While Republicans brought the porn rider to fruition, it was actually dreamed up by Democrats -- Rep. Chet Edwards of Texas and Sen. Barbara Mikulski of Maryland -- in the summer of 2010. The Securities and Exchange Commission's inspector general had recently flagged nearly three dozen of the agency's employees and contractors for watching porn on government computers, resulting in eight resignations and a range of disciplinary actions. Edwards drafted a sentence requiring that government computers block porn. According to the SEC inspector general, the misbehaving bureaucrats had actually disabled filters in effect on their computers, a tactic that the porn rider would not combat in any way.

The Edwards-Mikulski language didn't make it into law until after the GOP retook control of the House. Rep. John Culberson (R-Texas) slipped the exact same sentence into a 2012 appropriations bill that covered the Department of Veterans Affairs. In March 2013, with the six-month spending bill to avert a shutdown, the provision spread to the departments of Commerce, Justice and Homeland Security.

An omnibus spending bill in 2014 added the Department of Health and Human Services and the National Institutes of Health to the list of affected agencies. Since then, the anti-porn rider has shown up in two more bills that have passed the House and another that has yet to see a floor vote. So far, four of the 12 appropriations subcommittees have embraced the language, giving the rider plenty of room to spread its toothless terror.

The measure also is being adopted by legislators who seem to think it can accomplish something, prompting concern from free-speech advocates. When the language hit the NIH in 2014, the Electronic Frontier Foundation argued that it was a backdoor effort to kill off grants for online HIV prevention work that had been ridiculed by anti-gay groups. The provision could impede additional government operations involving health, crime and other areas that touch on human sexuality, EFF warned, since porn filters are notorious for over-blocking websites.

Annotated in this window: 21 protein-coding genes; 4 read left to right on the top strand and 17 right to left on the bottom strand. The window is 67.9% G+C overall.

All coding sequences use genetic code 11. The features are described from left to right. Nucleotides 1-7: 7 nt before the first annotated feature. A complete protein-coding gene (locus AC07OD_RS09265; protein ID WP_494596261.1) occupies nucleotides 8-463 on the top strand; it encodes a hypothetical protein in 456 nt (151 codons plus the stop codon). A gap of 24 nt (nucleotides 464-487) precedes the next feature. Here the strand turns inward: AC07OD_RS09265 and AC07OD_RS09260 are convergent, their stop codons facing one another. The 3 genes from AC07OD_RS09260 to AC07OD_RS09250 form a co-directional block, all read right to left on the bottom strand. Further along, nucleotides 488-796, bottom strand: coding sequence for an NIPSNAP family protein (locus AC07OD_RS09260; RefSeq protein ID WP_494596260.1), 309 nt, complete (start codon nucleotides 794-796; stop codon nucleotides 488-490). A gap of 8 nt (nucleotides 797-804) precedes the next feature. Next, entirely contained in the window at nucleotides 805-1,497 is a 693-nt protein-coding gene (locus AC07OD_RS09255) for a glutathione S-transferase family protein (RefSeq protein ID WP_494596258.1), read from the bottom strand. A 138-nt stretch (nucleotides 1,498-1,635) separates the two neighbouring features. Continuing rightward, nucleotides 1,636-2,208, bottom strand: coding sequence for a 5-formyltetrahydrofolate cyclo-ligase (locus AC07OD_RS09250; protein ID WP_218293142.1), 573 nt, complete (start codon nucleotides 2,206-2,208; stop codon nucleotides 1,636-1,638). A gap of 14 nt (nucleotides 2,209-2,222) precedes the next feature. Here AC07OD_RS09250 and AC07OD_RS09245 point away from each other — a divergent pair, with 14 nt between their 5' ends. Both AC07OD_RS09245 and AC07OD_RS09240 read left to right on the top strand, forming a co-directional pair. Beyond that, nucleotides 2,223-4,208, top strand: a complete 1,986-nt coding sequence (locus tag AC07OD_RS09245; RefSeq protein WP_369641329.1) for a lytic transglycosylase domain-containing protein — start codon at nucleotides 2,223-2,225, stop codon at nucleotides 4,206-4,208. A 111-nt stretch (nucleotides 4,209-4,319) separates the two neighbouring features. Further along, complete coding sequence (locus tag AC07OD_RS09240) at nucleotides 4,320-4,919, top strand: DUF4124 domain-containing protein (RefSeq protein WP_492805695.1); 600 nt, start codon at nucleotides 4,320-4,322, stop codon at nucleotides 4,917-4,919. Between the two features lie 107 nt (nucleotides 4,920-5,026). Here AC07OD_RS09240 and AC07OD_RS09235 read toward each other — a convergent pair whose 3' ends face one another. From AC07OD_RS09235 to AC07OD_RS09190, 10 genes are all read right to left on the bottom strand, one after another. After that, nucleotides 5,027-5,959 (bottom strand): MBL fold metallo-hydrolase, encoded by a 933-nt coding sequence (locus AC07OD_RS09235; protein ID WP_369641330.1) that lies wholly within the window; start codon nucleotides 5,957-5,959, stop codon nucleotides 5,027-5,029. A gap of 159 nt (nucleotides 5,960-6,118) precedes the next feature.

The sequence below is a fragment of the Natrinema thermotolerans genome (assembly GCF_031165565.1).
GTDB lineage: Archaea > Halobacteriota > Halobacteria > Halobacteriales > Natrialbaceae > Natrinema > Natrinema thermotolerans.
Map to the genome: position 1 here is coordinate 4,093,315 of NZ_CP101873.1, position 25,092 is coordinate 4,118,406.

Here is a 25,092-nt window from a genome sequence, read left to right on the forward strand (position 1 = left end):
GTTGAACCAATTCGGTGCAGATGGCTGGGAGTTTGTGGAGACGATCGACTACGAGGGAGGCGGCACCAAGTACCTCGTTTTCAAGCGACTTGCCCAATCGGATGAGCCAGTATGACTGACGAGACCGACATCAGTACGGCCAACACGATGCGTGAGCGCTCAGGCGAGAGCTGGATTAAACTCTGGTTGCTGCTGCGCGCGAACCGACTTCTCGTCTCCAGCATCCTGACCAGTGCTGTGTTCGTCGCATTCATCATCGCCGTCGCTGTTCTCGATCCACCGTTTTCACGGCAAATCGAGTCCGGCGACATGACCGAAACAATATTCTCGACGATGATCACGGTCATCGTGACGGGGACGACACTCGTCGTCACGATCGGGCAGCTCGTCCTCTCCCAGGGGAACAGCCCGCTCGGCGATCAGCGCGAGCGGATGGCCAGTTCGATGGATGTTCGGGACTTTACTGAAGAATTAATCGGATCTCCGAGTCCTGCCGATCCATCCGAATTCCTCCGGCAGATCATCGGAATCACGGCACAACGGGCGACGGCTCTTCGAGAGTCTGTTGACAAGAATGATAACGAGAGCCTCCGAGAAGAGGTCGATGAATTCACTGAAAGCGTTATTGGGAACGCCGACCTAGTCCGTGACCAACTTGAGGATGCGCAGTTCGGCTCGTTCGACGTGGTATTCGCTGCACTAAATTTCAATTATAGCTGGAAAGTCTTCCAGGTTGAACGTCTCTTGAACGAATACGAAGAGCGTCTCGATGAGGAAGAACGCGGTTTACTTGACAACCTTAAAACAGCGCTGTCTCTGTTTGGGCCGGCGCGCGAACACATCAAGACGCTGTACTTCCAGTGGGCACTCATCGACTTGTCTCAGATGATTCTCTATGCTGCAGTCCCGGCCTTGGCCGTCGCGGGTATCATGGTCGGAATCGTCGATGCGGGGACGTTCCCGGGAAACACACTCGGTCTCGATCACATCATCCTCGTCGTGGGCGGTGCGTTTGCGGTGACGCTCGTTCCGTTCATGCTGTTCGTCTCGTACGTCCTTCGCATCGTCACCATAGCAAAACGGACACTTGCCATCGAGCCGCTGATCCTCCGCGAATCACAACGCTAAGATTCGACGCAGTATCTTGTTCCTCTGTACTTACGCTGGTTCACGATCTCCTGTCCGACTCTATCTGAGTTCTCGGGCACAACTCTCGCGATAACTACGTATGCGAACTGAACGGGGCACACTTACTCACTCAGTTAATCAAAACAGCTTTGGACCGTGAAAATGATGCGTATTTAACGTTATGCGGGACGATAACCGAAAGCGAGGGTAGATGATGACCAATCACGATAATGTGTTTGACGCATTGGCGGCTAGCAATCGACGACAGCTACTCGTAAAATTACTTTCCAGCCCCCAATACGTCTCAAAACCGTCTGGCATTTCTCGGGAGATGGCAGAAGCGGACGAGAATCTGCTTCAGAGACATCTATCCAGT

A spokesman for Rep. Jack Kingston (R-Ga.), who chairs the House Appropriations subcommittee covering HHS and NIH, told HuffPost that the HIV research grant was indeed the reason why the rider was added.

"The rider is to prevent wasting taxpayer dollars on frivolous and objectionable studies that do not fit the NIH's basic scientific research mission," said Kingston spokesman Greg Dolan. "Using the scientific method to determine website marketing best practices does not qualify as 'science.'"

But Kingston's efforts have been in vain. The University of Minnesota researchers responsible for the HIV prevention work are still receiving NIH funding, according to an NIH spokeswoman. Perhaps that's because the researchers didn't actually create a porn site. They did, however, attempt to educate gay men about safe sex, using such methods as a computer game mimicking "Space Invaders" with a penis-shaped blaster gun.

Culberson, who chairs the appropriations subcommittee that covers the VA, and Rep. John Carter (R-Texas), who heads the Homeland Security subcommittee, both declined to comment for this article, as did a spokesperson for the House Appropriations Committee. A spokesman for Rep. Frank Wolf (R-Va.), who chairs the Commerce and Justice appropriations subcommittee suggested that the language had been kicking around Congress for some time. Spokespersons for the VA and NIH noted that each agency already uses porn filters.

The porn rider's next major opportunity to accomplish absolutely nothing begins this week, as Congress debates legislation to fund the government and avoid another shutdown.

HuffPost